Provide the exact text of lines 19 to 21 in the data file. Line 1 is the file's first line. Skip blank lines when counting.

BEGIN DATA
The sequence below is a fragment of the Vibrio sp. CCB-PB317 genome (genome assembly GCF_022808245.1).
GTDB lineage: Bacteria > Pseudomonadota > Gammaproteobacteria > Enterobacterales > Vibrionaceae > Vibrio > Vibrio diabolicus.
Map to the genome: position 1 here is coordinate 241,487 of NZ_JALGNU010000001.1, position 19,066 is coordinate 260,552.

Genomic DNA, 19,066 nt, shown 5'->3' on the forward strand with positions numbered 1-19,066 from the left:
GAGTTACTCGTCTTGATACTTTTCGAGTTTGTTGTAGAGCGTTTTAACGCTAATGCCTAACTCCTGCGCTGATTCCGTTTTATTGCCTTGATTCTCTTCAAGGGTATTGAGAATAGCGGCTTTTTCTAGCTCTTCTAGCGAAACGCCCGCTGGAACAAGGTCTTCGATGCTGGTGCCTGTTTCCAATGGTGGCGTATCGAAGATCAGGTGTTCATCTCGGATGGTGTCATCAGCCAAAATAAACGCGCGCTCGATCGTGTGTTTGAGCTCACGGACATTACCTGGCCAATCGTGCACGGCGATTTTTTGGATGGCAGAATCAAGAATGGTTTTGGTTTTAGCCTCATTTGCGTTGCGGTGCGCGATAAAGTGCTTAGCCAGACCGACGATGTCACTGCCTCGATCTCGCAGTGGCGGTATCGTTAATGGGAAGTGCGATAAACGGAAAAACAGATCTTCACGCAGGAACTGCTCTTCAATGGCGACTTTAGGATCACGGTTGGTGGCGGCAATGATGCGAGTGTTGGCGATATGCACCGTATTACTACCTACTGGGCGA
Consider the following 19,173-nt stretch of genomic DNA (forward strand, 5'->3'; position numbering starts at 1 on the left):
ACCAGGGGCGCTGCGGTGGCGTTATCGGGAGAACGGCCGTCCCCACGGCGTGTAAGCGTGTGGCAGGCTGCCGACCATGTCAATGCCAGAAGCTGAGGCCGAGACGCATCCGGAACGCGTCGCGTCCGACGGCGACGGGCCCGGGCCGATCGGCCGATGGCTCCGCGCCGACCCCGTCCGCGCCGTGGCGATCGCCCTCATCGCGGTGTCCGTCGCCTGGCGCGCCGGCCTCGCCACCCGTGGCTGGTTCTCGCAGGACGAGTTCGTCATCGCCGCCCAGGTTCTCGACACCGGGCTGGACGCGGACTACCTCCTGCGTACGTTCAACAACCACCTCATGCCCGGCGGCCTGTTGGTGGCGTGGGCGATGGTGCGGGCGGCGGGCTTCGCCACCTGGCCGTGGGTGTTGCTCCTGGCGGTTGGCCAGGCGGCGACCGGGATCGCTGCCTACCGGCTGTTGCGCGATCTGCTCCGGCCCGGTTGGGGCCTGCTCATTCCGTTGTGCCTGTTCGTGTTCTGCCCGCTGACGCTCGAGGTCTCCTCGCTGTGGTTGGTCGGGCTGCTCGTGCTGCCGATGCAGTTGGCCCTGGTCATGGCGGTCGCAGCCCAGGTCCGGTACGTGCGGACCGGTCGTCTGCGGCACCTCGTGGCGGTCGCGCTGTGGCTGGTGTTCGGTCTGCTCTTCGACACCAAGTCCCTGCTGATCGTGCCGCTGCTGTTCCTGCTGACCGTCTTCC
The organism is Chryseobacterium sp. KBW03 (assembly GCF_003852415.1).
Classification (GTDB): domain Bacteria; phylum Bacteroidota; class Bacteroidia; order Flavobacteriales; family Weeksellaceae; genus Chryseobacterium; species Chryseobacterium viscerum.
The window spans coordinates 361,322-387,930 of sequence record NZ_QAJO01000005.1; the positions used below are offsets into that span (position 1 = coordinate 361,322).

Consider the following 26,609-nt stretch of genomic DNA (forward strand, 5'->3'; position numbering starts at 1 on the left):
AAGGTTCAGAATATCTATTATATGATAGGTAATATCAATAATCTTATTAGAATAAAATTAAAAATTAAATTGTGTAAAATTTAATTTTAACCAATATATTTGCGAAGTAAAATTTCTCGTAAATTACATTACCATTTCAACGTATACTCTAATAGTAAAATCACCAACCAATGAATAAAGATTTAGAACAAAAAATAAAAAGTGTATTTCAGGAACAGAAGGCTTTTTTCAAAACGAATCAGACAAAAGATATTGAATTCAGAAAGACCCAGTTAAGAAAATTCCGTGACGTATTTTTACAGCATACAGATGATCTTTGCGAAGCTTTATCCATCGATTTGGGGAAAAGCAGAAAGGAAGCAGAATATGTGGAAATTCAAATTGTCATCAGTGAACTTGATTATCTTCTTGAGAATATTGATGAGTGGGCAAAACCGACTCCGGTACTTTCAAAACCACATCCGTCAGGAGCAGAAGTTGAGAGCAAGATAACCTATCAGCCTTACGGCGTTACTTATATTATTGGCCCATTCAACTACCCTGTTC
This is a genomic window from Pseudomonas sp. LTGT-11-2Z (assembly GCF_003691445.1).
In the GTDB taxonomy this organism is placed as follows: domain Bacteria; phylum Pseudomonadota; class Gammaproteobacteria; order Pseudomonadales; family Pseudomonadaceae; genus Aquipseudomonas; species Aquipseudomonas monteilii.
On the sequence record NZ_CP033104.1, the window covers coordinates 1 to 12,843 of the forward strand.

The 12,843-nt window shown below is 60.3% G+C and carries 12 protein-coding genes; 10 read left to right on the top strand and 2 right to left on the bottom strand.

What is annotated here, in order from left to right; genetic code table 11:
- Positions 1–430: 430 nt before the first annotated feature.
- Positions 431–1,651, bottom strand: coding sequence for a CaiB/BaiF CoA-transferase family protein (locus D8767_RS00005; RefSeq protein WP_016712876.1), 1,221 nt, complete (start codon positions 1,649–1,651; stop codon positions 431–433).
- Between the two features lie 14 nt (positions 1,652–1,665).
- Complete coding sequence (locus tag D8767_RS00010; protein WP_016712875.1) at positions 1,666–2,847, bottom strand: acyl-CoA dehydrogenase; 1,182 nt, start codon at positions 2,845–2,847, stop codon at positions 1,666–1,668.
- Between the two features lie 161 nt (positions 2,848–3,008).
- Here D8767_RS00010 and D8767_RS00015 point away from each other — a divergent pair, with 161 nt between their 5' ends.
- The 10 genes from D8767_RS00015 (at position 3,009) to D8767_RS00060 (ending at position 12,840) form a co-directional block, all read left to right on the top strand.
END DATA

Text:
- Positions 431–1,651, bottom strand: coding sequence for a CaiB/BaiF CoA-transferase family protein (locus D8767_RS00005; RefSeq protein WP_016712876.1), 1,221 nt, complete (start codon positions 1,649–1,651; stop codon positions 431–433).
- Between the two features lie 14 nt (positions 1,652–1,665).
- Complete coding sequence (locus tag D8767_RS00010; protein WP_016712875.1) at positions 1,666–2,847, bottom strand: acyl-CoA dehydrogenase; 1,182 nt, start codon at positions 2,845–2,847, stop codon at positions 1,666–1,668.